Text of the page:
The new policy for Horizon 2020 will cover 100% of funded research, drops the ‘best efforts’ language and simply requires authors to make their articles Open Access, keeps the same permitted embargo times and the eligibility of grant funds for the payment of Gold publication costs, and adds – rather daringly – an ‘Open Data pilot’.
The Commission has also invested in a mechanism to bring together the outputs from the research it funds and present them in one collection. This piece of infrastructure is OpenAIRE, which harvests Commission-funded articles from the institutional repositories in which they have been deposited and provides a search interface through which they can be accessed. Of course, web search engines will also locate these articles and take potential users directly to them: OpenAIRE is simply providing a European ‘shop window’ for those who wish to restrict their searches to European research. And we can anticipate that in future, as OpenAIRE fills with documents, it will become a useful analytical tool for all of us, including the Commission. OpenAIRE also accepts direct deposits, catering for those authors whose institutions do not yet have an Open Access repository.
That, then, is the policy situation in Brussels. The policy picture outside, across the Union, is patchy, hence the Commission’s Recommendation to Member States. To start at the top, and with the boldest, the European Research Council has an Open Access policy with a 6-month permitted embargo on all disciplinary areas and covering primary data. There are a further 36 research funder policies in place in Europe and murmurings of intent from more. Not all of the 36 policies are from national research councils: most are from charities and other funding bodies, with 12 from national research funders (2 in each of Belgium and Sweden). That still leaves at least 16 national policies to be made and implemented. Science Europe, the umbrella body for national research funders, has issued a position paper emphasising OA policy development as a priority.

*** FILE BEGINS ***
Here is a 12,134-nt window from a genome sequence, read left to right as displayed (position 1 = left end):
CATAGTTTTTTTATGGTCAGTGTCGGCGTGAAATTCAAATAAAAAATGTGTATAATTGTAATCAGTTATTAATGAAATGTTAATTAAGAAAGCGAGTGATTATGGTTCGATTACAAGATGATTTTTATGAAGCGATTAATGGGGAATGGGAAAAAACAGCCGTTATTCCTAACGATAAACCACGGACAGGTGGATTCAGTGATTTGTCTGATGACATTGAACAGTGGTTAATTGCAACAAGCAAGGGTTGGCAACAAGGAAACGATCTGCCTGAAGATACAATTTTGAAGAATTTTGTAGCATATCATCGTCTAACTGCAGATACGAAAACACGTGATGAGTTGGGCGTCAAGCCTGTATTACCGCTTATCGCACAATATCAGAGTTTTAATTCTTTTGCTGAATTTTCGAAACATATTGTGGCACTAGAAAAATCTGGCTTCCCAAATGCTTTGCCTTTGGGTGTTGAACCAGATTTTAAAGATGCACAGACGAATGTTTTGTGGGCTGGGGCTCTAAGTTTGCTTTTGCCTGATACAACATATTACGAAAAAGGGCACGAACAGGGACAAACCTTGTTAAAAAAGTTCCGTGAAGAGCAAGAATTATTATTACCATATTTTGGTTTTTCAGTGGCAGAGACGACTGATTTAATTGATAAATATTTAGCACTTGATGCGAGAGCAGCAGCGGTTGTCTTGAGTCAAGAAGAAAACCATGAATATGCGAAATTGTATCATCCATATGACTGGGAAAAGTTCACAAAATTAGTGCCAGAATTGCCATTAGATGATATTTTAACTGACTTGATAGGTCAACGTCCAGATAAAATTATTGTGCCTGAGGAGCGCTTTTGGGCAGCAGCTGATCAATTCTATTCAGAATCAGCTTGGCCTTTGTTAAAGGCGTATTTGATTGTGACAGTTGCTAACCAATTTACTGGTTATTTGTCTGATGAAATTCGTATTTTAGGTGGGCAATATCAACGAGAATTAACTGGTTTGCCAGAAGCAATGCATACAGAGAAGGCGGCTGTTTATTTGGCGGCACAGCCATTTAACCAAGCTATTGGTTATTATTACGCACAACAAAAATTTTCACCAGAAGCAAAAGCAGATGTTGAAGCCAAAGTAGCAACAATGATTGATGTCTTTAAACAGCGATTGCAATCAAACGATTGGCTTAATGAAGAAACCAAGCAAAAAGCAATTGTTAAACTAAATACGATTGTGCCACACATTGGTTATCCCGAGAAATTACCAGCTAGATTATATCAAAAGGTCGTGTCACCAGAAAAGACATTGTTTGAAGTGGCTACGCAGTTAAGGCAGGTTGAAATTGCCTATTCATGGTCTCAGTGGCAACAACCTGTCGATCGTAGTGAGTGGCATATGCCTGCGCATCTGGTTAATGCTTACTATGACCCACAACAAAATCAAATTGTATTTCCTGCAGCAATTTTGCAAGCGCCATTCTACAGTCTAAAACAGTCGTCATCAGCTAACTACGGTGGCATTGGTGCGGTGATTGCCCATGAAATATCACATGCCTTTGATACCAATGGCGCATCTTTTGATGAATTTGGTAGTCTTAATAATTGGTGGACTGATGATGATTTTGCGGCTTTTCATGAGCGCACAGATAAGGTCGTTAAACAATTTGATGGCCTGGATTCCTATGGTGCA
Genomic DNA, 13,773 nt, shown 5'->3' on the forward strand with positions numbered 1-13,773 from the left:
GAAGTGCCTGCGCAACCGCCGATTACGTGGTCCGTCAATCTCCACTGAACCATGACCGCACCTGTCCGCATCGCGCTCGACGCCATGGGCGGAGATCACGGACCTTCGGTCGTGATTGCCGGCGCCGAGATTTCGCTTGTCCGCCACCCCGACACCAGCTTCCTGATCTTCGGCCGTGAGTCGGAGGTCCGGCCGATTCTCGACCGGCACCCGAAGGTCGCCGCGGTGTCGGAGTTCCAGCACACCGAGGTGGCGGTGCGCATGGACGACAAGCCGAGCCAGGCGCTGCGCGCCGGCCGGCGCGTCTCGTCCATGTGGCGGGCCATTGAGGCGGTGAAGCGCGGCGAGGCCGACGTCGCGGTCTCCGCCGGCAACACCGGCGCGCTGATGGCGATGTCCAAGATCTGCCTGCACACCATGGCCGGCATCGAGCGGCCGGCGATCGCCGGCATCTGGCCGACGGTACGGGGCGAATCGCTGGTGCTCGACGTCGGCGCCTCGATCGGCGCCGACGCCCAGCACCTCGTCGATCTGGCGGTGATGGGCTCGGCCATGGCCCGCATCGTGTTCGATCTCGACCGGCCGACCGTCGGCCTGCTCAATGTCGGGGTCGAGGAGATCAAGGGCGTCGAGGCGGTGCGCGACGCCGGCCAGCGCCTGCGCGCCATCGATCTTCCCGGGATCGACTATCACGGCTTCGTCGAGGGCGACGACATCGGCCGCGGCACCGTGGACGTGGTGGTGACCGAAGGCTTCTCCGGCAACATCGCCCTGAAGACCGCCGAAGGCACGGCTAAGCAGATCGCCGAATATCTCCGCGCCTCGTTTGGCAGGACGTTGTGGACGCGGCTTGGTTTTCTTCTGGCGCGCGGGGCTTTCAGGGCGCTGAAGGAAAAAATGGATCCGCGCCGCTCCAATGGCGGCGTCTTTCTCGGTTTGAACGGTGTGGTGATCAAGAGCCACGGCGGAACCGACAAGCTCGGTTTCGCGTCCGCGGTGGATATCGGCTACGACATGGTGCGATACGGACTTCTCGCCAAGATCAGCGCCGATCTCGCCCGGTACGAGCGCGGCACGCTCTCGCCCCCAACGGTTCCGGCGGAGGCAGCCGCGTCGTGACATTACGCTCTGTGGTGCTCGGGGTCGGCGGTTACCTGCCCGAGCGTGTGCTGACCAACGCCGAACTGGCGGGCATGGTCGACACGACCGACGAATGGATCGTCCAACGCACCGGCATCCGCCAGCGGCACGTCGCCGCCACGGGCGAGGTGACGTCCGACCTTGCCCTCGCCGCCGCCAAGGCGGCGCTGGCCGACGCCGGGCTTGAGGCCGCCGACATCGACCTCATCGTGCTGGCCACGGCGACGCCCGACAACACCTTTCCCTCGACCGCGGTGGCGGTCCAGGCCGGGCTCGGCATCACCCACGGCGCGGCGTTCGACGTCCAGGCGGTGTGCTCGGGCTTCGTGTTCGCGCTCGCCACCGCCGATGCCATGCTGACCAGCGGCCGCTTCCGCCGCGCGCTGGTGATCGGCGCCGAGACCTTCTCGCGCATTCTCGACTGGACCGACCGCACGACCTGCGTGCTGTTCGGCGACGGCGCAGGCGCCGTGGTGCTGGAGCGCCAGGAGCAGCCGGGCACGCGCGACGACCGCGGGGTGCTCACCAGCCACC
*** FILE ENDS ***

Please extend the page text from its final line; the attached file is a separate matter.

The really important thing now is to try to achieve policy alignment. If policies match, researchers whose work is funded by two or more funders, or who work in interdisciplinary teams where funding may come from different sources at different times, will find themselves subject to a simple, consistent set of requirements. This is critical in maximising compliance and is especially significant when one of the thrusts of European public policy is to create a harmonised working environment across the EU and thus encourage mobility of workers, including amongst those in the research community.
Almost all extant European funder OA policies look very similar or are identical to the one for H2020 – a Green OA mandate, and permission to use grant funds to pay for Gold OA. Many people will be working to ensure any new policies follow this pattern. The significant outlier is the UK’s current policy, but that may change. Anyway, it is but one of the 28 policies we hope to see across the EU before many more years elapse. There is much work ahead to build a coherent, aligned OA policy environment in Europe, but the signs are good.
Alma Swan is a consultant working in the field of scholarly communication and is Director of European Advocacy for the Scholarly Publishing and Academic Resources Coalition (SPARC).